LM: 2015 is shaping up to be an incredibly exciting year. I’ll be touring all over North America in support of my new recording being released September 15th on my new label Borealis Records. I’m really excited to be working with Borealis. They have been incredibly supportive, and their promotional team was instrumental in my career retrospective, Fifty Shades of Red, hitting some “best of” lists for 2014. It was also # 5 Top Canadian Album on the Folk DJ Charts.
The label is currently working directly with my manager/agent/collaborator and husband (not necessarily in that order) James Whitmire on an October/November North American CD Release tour in support of the new recording. Those dates will be announced in the coming months. I also have a number of festivals I will be performing at this year including Artswells in BC where I will also be teaching a week-long songwriting course. Other festivals include South Country Fair in Alberta where I was made the honorary mayor last year, and a new festival in Ontario called the Kingsville Folk Music Festival. I’ve also just been asked to perform for the first time at Winterfolk in Toronto this Feb. 13-15/2015.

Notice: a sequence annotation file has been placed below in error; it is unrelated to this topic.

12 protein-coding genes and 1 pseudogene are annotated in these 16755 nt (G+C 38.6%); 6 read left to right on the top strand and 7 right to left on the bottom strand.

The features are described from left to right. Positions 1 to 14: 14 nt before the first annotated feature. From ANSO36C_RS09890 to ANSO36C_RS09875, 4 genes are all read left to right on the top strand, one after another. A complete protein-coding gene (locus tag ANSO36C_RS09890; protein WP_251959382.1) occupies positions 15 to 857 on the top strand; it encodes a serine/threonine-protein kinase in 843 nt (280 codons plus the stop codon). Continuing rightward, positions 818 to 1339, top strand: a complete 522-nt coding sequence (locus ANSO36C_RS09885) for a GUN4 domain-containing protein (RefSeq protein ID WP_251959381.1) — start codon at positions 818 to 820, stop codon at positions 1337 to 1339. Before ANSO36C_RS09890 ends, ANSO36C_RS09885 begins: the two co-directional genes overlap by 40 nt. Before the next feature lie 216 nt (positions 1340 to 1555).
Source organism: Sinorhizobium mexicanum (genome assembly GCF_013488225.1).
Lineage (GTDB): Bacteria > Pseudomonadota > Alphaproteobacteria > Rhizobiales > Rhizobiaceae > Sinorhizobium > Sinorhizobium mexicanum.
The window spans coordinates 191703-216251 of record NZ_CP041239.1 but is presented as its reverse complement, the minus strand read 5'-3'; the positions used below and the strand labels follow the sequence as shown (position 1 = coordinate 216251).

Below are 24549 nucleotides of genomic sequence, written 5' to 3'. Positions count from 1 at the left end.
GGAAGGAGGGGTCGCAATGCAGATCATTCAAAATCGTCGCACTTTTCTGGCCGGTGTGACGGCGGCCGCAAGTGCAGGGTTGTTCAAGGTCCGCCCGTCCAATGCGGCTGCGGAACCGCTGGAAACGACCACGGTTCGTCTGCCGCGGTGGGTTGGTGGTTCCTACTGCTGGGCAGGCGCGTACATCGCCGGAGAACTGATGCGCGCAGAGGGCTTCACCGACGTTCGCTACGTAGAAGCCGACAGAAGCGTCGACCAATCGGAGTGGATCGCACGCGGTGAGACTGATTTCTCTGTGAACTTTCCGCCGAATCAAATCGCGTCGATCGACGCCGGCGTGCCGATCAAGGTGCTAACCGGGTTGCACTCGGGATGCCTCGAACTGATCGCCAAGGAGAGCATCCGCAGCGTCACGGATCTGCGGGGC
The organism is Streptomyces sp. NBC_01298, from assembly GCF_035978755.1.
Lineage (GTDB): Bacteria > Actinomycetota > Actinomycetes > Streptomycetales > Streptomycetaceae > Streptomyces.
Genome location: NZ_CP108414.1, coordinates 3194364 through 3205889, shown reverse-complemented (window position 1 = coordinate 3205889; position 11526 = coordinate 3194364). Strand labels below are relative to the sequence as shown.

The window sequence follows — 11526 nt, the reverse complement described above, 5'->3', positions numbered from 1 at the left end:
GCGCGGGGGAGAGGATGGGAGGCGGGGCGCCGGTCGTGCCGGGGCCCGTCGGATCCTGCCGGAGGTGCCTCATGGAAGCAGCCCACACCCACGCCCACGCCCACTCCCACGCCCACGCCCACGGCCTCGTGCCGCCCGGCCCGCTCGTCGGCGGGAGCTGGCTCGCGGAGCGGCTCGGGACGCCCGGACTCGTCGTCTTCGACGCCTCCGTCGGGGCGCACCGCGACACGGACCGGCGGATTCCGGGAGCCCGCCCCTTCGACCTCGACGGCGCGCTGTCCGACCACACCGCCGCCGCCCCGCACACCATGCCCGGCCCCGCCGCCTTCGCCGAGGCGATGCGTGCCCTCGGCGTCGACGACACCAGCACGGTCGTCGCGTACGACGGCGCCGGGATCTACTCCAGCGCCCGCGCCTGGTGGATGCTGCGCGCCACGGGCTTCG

Q: Is this a first-time residency for you at Escape 2 Create? Do you have a 'typical'  writing process? Will you be writing material for the new recording on retreat? 
LM: The bulk of the material has already been written but there will definitely be some additions as a result of my Escape 2 Create residency. I guess my typical writing process usually involves juggling half a dozen things at the same time, i.e. touring, daily household activities, social networking, publicizing my performances, etc. which in itself is a full-time job. It is an incredible luxury for me to have an entire month in which to write new material and I am relishing every second of my time here.